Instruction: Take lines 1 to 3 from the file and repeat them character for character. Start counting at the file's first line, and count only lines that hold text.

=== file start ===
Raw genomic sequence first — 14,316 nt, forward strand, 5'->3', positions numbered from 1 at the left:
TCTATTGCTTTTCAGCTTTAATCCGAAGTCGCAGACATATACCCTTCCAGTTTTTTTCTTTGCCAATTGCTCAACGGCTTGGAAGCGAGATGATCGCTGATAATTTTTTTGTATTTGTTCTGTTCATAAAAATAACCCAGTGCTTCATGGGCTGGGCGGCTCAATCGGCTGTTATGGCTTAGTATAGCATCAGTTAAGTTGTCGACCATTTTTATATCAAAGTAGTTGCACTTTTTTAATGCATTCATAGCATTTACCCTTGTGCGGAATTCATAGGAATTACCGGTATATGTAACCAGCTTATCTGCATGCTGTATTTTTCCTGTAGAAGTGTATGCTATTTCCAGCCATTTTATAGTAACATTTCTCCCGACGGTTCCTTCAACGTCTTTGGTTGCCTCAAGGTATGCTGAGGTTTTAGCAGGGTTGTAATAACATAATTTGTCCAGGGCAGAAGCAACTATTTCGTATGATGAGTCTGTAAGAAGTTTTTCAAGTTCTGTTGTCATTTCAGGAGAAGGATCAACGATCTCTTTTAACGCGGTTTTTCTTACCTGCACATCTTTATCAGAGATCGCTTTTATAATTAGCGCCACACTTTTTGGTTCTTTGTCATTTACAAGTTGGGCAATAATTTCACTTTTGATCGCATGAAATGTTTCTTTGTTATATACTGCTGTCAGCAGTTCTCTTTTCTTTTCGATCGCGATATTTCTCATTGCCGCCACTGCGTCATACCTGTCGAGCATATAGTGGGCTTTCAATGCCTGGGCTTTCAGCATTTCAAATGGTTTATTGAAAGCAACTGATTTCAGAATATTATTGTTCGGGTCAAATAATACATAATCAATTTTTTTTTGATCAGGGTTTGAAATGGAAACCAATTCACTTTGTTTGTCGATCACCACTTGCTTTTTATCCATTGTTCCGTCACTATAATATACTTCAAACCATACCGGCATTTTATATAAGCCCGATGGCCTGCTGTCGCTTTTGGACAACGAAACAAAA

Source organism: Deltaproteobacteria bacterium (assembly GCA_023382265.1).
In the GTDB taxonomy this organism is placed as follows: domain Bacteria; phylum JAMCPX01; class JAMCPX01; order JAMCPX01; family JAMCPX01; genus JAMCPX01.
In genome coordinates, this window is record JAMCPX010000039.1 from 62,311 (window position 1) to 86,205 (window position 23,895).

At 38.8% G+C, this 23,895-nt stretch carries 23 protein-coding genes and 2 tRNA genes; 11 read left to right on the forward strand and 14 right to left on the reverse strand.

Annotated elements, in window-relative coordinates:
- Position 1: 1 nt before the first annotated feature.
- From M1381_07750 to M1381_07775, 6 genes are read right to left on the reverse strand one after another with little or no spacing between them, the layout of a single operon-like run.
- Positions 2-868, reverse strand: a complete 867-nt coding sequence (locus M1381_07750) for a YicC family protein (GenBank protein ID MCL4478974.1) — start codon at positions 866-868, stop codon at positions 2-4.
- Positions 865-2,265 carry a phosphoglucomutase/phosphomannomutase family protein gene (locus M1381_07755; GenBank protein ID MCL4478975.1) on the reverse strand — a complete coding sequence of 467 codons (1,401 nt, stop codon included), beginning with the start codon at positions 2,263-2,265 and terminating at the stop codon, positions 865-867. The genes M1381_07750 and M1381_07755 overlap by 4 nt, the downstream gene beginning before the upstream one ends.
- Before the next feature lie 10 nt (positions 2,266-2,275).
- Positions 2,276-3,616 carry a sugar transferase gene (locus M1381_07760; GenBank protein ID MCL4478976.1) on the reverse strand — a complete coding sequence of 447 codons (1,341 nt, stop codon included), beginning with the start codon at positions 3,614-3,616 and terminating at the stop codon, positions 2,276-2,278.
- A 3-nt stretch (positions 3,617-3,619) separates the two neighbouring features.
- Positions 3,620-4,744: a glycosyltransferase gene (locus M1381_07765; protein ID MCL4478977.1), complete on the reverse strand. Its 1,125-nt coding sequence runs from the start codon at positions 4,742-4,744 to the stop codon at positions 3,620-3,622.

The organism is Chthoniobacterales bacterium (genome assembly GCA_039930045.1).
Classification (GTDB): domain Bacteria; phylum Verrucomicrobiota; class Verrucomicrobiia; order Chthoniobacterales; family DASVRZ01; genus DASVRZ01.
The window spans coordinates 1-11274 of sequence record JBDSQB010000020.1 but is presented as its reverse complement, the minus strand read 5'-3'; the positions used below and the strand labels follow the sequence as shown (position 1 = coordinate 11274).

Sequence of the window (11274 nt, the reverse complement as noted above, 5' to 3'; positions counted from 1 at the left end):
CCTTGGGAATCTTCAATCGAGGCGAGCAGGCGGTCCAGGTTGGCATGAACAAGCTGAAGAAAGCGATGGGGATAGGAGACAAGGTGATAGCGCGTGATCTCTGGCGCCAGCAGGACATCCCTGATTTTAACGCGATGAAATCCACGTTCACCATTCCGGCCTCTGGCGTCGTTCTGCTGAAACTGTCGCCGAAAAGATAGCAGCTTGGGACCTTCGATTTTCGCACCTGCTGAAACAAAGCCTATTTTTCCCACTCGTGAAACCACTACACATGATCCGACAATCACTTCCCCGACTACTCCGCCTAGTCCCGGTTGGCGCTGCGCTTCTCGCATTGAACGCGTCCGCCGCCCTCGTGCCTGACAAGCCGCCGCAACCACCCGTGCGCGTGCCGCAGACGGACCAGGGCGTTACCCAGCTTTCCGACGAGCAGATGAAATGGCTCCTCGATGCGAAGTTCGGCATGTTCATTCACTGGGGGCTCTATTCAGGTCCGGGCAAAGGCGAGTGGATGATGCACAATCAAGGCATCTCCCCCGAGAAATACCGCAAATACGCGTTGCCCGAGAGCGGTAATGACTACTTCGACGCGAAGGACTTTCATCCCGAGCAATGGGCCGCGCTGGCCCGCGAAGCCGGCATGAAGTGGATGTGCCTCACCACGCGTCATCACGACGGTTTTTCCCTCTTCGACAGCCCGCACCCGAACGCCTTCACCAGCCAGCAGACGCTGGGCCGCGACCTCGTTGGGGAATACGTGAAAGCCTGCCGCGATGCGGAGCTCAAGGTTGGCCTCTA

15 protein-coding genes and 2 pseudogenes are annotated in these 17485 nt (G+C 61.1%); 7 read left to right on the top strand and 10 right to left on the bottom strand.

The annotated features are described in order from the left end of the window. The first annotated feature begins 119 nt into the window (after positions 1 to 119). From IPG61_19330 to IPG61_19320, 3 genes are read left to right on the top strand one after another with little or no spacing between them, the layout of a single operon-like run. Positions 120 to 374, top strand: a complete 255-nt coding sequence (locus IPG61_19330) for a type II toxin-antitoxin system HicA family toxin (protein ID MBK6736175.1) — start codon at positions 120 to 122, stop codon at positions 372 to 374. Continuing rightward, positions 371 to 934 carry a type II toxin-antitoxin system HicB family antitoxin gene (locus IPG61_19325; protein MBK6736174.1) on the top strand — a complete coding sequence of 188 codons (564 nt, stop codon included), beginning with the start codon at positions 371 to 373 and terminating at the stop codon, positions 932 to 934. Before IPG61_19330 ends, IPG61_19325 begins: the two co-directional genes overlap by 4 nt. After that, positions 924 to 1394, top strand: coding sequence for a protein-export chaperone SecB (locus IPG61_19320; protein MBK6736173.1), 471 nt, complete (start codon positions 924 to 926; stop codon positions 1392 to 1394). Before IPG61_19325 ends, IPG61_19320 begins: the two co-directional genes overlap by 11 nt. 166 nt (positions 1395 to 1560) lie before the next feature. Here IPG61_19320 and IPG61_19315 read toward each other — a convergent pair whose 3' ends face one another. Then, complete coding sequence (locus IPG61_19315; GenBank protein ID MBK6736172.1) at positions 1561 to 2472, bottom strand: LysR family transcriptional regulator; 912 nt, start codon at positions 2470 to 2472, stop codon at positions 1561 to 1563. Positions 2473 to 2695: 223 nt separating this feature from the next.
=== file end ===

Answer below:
Raw genomic sequence first — 14,316 nt, forward strand, 5'->3', positions numbered from 1 at the left:
TCTATTGCTTTTCAGCTTTAATCCGAAGTCGCAGACATATACCCTTCCAGTTTTTTTCTTTGCCAATTGCTCAACGGCTTGGAAGCGAGATGATCGCTGATAATTTTTTTGTATTTGTTCTGTTCATAAAAATAACCCAGTGCTTCATGGGCTGGGCGGCTCAATCGGCTGTTATGGCTTAGTATAGCATCAGTTAAGTTGTCGACCATTTTTATATCAAAGTAGTTGCACTTTTTTAATGCATTCATAGCATTTACCCTTGTGCGGAATTCATAGGAATTACCGGTATATGTAACCAGCTTATCTGCATGCTGTATTTTTCCTGTAGAAGTGTATGCTATTTCCAGCCATTTTATAGTAACATTTCTCCCGACGGTTCCTTCAACGTCTTTGGTTGCCTCAAGGTATGCTGAGGTTTTAGCAGGGTTGTAATAACATAATTTGTCCAGGGCAGAAGCAACTATTTCGTATGATGAGTCTGTAAGAAGTTTTTCAAGTTCTGTTGTCATTTCAGGAGAAGGATCAACGATCTCTTTTAACGCGGTTTTTCTTACCTGCACATCTTTATCAGAGATCGCTTTTATAATTAGCGCCACACTTTTTGGTTCTTTGTCATTTACAAGTTGGGCAATAATTTCACTTTTGATCGCATGAAATGTTTCTTTGTTATATACTGCTGTCAGCAGTTCTCTTTTCTTTTCGATCGCGATATTTCTCATTGCCGCCACTGCGTCATACCTGTCGAGCATATAGTGGGCTTTCAATGCCTGGGCTTTCAGCATTTCAAATGGTTTATTGAAAGCAACTGATTTCAGAATATTATTGTTCGGGTCAAATAATACATAATCAATTTTTTTTTGATCAGGGTTTGAAATGGAAACCAATTCACTTTGTTTGTCGATCACCACTTGCTTTTTATCCATTGTTCCGTCACTATAATATACTTCAAACCATACCGGCATTTTATATAAGCCCGATGGCCTGCTGTCGCTTTTGGACAACGAAACAAAA

Source organism: Deltaproteobacteria bacterium (assembly GCA_023382265.1).